Next, Joe Thomas and George Zachariah ended the Sexuality and Faith Conference with a truly inspired visions of a liberal, diverse, rainbow hued India. Those are all positive words in most of India, where the boys look fabulously butch in all shades of pink.
Sunday, November 15, 2009
The apostle Thomas came to India, and legend has it that he arrived in Malabar, and also went to Chennai. I don't know if it was by land or sea, but the story here is that he landed on the beach and established a community. When he was being chased down by locals for beginning this new movement, he hid in caves and was finally martyred at the top of what is know St. Thomas Mount, spear in his back while leaning on a stone, very Gethsemane meets Abraham and Isaac.
We went to St. Thomas Mount yesterday.
First, in case you have any bad ideas in your head ...
We need one of those signs for the East Yard at St. Mark's. We have a problem with the pairs and merriment there.
You start the walk, stations of the cross, in the middle of the Anglo Indian neighborhood in Chennai. Anglo Indians are the community descended from marriages or less public liaisons between Brits and Indians. Usually soldiers and local women, but there are other interesting configurations as well. This is a community that has been marginalized historically and has, i think, also produced a disproportionate number of well known public figures.
It was a rainy day, and there were very few people around.
We began at street level and ascend a not very steep "mount" following the stations of the cross with the few people there who seemed to be using it as a walkway. There are houses built on both sides with entrances through the pilgrimage site. What a place to live!
As we got higher, we had a view of the city below through clouds and drizzle.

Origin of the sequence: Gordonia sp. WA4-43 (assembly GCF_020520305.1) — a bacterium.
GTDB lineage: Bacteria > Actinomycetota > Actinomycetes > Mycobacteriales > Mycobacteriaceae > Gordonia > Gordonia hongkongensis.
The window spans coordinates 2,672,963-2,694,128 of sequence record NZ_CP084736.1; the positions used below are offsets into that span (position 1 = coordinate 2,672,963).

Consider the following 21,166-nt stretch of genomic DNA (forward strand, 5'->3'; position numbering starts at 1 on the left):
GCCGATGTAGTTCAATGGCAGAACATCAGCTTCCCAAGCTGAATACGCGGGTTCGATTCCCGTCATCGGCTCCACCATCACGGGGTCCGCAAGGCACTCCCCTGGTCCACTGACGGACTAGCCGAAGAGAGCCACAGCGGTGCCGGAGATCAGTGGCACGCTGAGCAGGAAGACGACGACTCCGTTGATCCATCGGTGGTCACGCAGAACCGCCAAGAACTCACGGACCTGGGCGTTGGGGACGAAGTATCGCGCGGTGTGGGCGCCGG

At the top we found Pope John Paul II, some ceramic elephants and a Catholic gift shop with all the usual stuff under a thatched roof.
In the church, our Lady of Expectation, I think. I don't know her, but she sounds with child, the altar piece was a section of the stone from the ancient church on this site. A black orthodox cross. Interestingly, you could walk all the way up and behind the altar and to both sides. Can you always do that in Catholic Churches?
I think my grandmother would see this site as the only pilgrimage worth making. She lives 14 hours away by train. She turns 99 next year, or 100, we're not sure.
We went back down the path in a light drizzle with Chennai coming up to street level as we walked the stations in reverse.
is a Clinical Psychologist who runs The Center for Counselling in Chennai. She is a leading expert in the area of LGBT people in Chennai, because they and their families come to her for support. She reports that post 377,July-Nov., she has seen a significant rise in requests for appointments. People are coming out! AND, conversion aversion therapies on the rise. Teachers and counsellors of many religious and non religious backgrounds are advertising their ability to convert LGBT people using some shocking techniques.
Then we got to Section 377 of the Indian Penal Code, presented by a lawyer and HIV activistDr. Joe Thomas
Do we have either of those in the U.S.?
theRight to Equality, Non Discrimination
"It cannot be forgotten that discrimination is antithesis of equality."
Okay, then, the zinger, "constitutional morality vs popular morality." There is a notion of Constitutional Morality in Indian Law. It is a higher morality, for the common good, that is a higher bar than the necessarily prejudiced community and time limited understandings of Popular Morality. I think this idea exists because a nation founded on the strength of it's religious and ethnic diversity will necessarily have different expectations of private behavior by community, and there must be some common code of law. In response to this ruling, the National Council of Churches, India spoke out immediately encouraging all to “accompany people of different sexual orientations (PDSO) in their journey.”